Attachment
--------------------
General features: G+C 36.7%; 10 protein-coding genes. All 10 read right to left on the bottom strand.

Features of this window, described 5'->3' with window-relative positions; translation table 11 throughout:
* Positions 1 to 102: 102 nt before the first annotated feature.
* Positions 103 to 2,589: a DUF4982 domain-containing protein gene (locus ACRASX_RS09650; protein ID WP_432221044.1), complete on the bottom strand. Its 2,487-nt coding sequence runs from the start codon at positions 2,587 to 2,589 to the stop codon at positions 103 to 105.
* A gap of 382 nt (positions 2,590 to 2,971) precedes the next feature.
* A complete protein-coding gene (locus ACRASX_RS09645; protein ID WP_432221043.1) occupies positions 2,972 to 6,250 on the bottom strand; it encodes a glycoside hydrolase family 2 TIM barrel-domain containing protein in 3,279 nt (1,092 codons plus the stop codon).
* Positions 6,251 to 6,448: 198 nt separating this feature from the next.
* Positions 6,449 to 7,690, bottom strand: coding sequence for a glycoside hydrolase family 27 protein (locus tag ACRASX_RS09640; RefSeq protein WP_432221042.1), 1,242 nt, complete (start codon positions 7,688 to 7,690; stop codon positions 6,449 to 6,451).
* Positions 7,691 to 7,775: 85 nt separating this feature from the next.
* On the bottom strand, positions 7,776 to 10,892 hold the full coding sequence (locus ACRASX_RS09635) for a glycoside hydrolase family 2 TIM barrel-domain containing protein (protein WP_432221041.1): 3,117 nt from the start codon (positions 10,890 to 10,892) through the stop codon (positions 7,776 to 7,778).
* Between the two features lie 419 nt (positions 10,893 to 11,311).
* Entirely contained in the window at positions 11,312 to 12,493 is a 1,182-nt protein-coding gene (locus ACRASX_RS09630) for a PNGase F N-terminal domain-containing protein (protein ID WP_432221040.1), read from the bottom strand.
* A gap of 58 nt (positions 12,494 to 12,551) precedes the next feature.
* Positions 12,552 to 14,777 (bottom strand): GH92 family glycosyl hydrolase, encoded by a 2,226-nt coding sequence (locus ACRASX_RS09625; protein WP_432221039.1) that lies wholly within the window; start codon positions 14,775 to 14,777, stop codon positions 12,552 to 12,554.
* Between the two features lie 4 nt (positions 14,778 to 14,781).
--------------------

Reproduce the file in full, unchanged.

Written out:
General features: G+C 36.7%; 10 protein-coding genes. All 10 read right to left on the bottom strand.

Features of this window, described 5'->3' with window-relative positions; translation table 11 throughout:
* Positions 1 to 102: 102 nt before the first annotated feature.
* Positions 103 to 2,589: a DUF4982 domain-containing protein gene (locus ACRASX_RS09650; protein ID WP_432221044.1), complete on the bottom strand. Its 2,487-nt coding sequence runs from the start codon at positions 2,587 to 2,589 to the stop codon at positions 103 to 105.
* A gap of 382 nt (positions 2,590 to 2,971) precedes the next feature.
* A complete protein-coding gene (locus ACRASX_RS09645; protein ID WP_432221043.1) occupies positions 2,972 to 6,250 on the bottom strand; it encodes a glycoside hydrolase family 2 TIM barrel-domain containing protein in 3,279 nt (1,092 codons plus the stop codon).
* Positions 6,251 to 6,448: 198 nt separating this feature from the next.
* Positions 6,449 to 7,690, bottom strand: coding sequence for a glycoside hydrolase family 27 protein (locus tag ACRASX_RS09640; RefSeq protein WP_432221042.1), 1,242 nt, complete (start codon positions 7,688 to 7,690; stop codon positions 6,449 to 6,451).
* Positions 7,691 to 7,775: 85 nt separating this feature from the next.
* On the bottom strand, positions 7,776 to 10,892 hold the full coding sequence (locus ACRASX_RS09635) for a glycoside hydrolase family 2 TIM barrel-domain containing protein (protein WP_432221041.1): 3,117 nt from the start codon (positions 10,890 to 10,892) through the stop codon (positions 7,776 to 7,778).
* Between the two features lie 419 nt (positions 10,893 to 11,311).
* Entirely contained in the window at positions 11,312 to 12,493 is a 1,182-nt protein-coding gene (locus ACRASX_RS09630) for a PNGase F N-terminal domain-containing protein (protein ID WP_432221040.1), read from the bottom strand.
* A gap of 58 nt (positions 12,494 to 12,551) precedes the next feature.
* Positions 12,552 to 14,777 (bottom strand): GH92 family glycosyl hydrolase, encoded by a 2,226-nt coding sequence (locus ACRASX_RS09625; protein WP_432221039.1) that lies wholly within the window; start codon positions 14,775 to 14,777, stop codon positions 12,552 to 12,554.
* Between the two features lie 4 nt (positions 14,778 to 14,781).